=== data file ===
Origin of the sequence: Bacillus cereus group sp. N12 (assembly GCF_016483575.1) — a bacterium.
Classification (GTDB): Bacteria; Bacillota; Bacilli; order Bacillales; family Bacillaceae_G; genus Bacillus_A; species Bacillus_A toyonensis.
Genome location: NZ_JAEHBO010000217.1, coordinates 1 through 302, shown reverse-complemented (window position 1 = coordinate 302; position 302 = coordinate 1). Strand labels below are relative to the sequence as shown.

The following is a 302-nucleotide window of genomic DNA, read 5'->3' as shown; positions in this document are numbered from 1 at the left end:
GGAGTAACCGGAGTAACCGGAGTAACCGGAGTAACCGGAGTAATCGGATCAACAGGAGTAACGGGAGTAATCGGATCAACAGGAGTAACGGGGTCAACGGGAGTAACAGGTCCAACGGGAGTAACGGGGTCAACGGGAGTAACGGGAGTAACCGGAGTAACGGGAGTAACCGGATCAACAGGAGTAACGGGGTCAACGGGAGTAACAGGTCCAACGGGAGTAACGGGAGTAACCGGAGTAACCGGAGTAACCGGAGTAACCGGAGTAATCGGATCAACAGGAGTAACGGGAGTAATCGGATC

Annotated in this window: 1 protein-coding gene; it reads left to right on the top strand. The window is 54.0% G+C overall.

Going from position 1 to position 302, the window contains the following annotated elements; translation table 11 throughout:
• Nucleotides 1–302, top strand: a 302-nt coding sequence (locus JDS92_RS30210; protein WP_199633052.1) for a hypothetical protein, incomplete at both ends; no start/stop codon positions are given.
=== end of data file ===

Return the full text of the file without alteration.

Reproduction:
Origin of the sequence: Bacillus cereus group sp. N12 (assembly GCF_016483575.1) — a bacterium.
Classification (GTDB): Bacteria; Bacillota; Bacilli; order Bacillales; family Bacillaceae_G; genus Bacillus_A; species Bacillus_A toyonensis.
Genome location: NZ_JAEHBO010000217.1, coordinates 1 through 302, shown reverse-complemented (window position 1 = coordinate 302; position 302 = coordinate 1). Strand labels below are relative to the sequence as shown.

The following is a 302-nucleotide window of genomic DNA, read 5'->3' as shown; positions in this document are numbered from 1 at the left end:
GGAGTAACCGGAGTAACCGGAGTAACCGGAGTAACCGGAGTAATCGGATCAACAGGAGTAACGGGAGTAATCGGATCAACAGGAGTAACGGGGTCAACGGGAGTAACAGGTCCAACGGGAGTAACGGGGTCAACGGGAGTAACGGGAGTAACCGGAGTAACGGGAGTAACCGGATCAACAGGAGTAACGGGGTCAACGGGAGTAACAGGTCCAACGGGAGTAACGGGAGTAACCGGAGTAACCGGAGTAACCGGAGTAACCGGAGTAATCGGATCAACAGGAGTAACGGGAGTAATCGGATC

Annotated in this window: 1 protein-coding gene; it reads left to right on the top strand. The window is 54.0% G+C overall.

Going from position 1 to position 302, the window contains the following annotated elements; translation table 11 throughout:
• Nucleotides 1–302, top strand: a 302-nt coding sequence (locus JDS92_RS30210; protein WP_199633052.1) for a hypothetical protein, incomplete at both ends; no start/stop codon positions are given.